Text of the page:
When I was growing up, my generation negotiated with our parents about the keys to the car, curfew, a telephone in our bedrooms and dating rules. Today’s parents have to add technology. Although they may appear to be standard fare, mobile phones are not an inalienable teen right. They are a communication tool that can make family contact easier but not without risks. Weigh the pros and cons of a phone before purchasing one for your child. Then establish clear boundaries up front.

Mobile phones allow opportunities for teens to have private conversations with anyone at any time, without accountability or adult oversight. Because of this, conversations and text messaging can easily become inappropriate. In addition to conversation concerns, most phones are equipped with features, such as a camera, where teens can store digital pictures. Inappropriate pictures of classmates, captured in a school locker room and sent to other friends, is not an innocent prank. They may be considered pornographic. Most teens do not realise that sending and receiving pornographic pictures is a crime. Depending on the age of the subject and the offender, charges related to phone photos can range from inappropriate to criminal.

Having a mobile phone is a privilege that must be earned through maturity and responsibility, especially for young teens. Consider alternatives to buying a phone for individual use. For example, your daughter could borrow your phone for emergencies or to contact you when she is away from home. Like a family car, you could also have a family phone that is available to all family members. This eliminates extra costs and provides accountability. If you allow your teen to have a mobile phone, consider the following boundaries:

Limitations of equipment and plans

If you have concerns about your teen’s ability to make wise choices with camera, video and Internet options, find a phone without those features. And even if the phone is equipped to contact someone halfway around the world, you can choose a plan that excludes international calls.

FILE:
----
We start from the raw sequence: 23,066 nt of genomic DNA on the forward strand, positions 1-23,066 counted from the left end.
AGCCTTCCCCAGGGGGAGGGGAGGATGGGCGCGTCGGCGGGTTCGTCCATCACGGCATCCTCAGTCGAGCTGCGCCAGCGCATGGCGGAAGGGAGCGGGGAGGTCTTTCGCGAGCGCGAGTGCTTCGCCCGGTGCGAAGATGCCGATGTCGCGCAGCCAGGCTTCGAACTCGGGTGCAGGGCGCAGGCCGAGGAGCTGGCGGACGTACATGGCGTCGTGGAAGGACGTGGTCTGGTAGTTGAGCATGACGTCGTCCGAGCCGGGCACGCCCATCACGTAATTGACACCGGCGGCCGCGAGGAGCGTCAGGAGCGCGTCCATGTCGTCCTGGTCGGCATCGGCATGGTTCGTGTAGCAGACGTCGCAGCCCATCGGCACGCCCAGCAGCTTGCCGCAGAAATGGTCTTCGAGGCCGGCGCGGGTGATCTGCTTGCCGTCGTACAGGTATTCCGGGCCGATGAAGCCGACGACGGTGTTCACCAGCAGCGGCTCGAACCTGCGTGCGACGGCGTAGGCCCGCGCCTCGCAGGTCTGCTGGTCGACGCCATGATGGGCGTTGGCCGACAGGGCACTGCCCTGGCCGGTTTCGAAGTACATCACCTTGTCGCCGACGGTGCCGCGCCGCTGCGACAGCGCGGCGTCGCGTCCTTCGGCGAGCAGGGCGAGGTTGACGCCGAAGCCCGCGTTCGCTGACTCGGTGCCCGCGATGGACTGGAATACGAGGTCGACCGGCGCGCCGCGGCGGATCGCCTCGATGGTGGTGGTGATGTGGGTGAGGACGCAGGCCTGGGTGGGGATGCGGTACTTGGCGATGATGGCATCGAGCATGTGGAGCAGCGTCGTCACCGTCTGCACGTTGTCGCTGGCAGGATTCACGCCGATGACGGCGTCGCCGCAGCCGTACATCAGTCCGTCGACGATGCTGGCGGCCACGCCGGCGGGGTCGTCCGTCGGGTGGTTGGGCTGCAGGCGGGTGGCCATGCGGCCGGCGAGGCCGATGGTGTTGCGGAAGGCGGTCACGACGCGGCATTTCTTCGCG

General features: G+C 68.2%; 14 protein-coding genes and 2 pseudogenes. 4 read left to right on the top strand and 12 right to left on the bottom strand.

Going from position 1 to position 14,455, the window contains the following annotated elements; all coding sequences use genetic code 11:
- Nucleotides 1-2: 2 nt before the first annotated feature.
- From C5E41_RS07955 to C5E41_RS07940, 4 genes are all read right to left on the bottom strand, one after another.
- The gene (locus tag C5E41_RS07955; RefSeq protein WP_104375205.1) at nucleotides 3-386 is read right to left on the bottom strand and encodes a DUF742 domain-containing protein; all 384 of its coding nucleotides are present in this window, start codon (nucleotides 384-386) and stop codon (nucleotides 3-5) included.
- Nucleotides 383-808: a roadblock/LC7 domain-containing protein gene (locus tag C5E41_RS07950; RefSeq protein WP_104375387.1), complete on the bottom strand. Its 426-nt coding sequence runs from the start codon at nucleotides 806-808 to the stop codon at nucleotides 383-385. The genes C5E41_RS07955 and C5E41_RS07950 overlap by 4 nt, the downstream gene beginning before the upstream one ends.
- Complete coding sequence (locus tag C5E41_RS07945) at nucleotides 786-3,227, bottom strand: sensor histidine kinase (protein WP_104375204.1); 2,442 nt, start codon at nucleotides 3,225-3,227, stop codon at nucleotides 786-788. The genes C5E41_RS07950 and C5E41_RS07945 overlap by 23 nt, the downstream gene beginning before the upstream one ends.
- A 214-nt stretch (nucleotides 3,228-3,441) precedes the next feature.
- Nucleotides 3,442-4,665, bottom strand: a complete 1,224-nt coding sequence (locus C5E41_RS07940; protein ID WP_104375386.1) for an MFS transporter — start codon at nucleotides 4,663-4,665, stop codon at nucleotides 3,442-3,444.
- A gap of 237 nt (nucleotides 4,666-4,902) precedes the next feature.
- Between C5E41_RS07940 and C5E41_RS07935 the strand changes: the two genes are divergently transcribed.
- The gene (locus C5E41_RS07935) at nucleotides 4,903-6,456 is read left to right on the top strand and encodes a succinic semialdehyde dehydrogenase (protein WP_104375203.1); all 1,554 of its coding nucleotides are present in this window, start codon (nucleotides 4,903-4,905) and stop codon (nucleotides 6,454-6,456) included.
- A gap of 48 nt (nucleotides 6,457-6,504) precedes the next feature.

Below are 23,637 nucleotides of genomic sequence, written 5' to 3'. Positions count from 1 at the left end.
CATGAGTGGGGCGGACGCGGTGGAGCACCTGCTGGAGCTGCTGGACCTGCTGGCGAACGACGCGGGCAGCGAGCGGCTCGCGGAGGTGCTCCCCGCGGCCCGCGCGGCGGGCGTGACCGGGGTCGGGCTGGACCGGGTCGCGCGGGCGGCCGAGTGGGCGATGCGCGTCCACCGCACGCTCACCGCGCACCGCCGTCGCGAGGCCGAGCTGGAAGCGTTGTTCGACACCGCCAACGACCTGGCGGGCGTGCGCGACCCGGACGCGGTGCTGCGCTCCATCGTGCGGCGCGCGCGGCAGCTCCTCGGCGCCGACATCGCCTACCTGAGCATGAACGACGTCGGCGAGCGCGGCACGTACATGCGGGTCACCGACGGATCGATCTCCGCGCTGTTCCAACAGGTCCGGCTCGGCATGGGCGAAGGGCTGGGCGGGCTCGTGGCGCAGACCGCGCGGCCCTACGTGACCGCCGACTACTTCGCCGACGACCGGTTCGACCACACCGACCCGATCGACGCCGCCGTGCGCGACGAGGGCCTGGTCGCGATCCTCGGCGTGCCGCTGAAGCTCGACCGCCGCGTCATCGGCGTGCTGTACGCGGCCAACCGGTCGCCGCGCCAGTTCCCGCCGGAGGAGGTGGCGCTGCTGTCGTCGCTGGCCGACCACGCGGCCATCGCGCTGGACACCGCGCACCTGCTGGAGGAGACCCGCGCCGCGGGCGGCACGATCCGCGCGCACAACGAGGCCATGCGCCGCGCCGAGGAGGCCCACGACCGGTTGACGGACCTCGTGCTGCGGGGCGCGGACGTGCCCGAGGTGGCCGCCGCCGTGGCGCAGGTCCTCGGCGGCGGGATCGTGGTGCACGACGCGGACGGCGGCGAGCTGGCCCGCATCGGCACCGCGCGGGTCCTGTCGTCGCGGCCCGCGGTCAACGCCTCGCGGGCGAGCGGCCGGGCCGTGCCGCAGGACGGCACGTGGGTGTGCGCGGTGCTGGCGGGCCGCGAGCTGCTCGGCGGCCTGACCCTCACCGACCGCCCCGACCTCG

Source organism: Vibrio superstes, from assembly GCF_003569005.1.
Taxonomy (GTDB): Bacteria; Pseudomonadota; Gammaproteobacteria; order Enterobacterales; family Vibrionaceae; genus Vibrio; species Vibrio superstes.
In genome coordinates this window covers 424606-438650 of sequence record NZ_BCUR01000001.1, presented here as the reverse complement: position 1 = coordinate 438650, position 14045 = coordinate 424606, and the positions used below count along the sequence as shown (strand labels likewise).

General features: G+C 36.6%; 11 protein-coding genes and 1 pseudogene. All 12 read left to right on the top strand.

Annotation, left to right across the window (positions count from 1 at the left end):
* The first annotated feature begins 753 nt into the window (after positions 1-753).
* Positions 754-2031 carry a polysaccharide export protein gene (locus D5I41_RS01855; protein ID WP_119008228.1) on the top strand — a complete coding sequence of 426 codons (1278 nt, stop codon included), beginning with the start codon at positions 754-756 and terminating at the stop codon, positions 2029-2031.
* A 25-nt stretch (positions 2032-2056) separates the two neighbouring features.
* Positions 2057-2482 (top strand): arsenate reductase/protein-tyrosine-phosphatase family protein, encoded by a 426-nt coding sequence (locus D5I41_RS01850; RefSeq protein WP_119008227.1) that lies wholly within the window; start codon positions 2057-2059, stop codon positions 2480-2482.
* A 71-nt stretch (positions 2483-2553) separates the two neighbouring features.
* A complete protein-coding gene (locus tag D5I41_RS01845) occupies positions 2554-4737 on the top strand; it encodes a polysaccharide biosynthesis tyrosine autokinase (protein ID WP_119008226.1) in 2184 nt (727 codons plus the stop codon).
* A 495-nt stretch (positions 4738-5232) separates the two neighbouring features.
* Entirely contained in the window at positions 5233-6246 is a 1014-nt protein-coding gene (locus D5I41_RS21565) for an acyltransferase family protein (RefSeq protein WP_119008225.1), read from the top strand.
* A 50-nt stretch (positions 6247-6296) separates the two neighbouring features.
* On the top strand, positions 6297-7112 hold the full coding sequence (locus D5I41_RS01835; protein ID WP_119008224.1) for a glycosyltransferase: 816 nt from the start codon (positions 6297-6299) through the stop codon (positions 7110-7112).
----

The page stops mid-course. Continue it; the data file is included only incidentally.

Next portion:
The power of the dollar

Perhaps the easiest way to set boundaries with phones is through money. A mobile phones generally cost between $100 and $2000, and most plans that include a decent number of data and text messages can range from $30 to $100 per month. You may opt for a family phone plan in which you have one bill but your teen pays for his portion. Or if you allow your teen to have an individual plan, remember that consequences teach lessons. I’ve heard stories about teens who went over their phone limits and discovered on their first bill that they owed the phone company several hundred dollars. By requiring a teen to pay for a phone and his use of it, you encourage maturity and create accountability.

Manners of technology

As I write this article, I’m sitting in a restaurant where I see at least three adults wearing wireless headsets while having lunch with another person. Adults and teens alike need to relearn their manners and use them when technology is concerned. Set and enforce family phone rules that reflect consideration, moderation and manners. A few reasonable rules may include: No technology at the dinner table; no texting or answering a phone while in the middle of a conversation; and no phones when visitors are at the house.


One of the dangers of phones is the lack of accountability. Consider having a rule that all phones need to be turned off and turned in to Mum at the end of the day and that no phone may be used while driving. Also, establish the understanding that phone bills are not private property. As a parent, you have the right (and responsibility) to know with whom your teen is interacting. Emphasise accountability — not control.

Perhaps you have a knot in your stomach because your teen has had a mobile phone without restrictions. Don’t panic! Evaluate your teen’s age, maturity level and the amount of responsibility he has displayed with the phone. Based on these variables, you may choose not to change anything. But if you believe boundaries are necessary, don’t be afraid to enforce them.

You are not simply setting boundaries for phones; you are teaching lifelong principles of consideration for others and of consequences, self-control, financial stewardship and accountability. Now that sounds like a good use of minutes !

© 2008 Focus on the Family. All rights reserved. Used with permission. Originally published at focusonthefamily.com.

Dr. Julianna Slattery

Dr. Juli Slattery is a clinical psychologist, author and the co-founder of Authentic Intimacy, a ministry dedicated to reclaiming God’s design for sexuality. In addition to speaking, she hosts the weekly podcast Java with Juli. In 2020, Juli launched Sexual Discipleship®, an online platform to equip Christian leaders for gospel-centred conversations about sexual issues. Juli served at Focus on the Family from 2008 to 2012 as a writer, teacher and co-host of the Focus on the Family Broadcast.

She’s the author of 12 books, including God, Sex, & Your Marriage; Rethinking Sexuality; and Sex & the Single Girl. She and her husband live in Akron, Ohio, and have three grown sons.

Tell your friends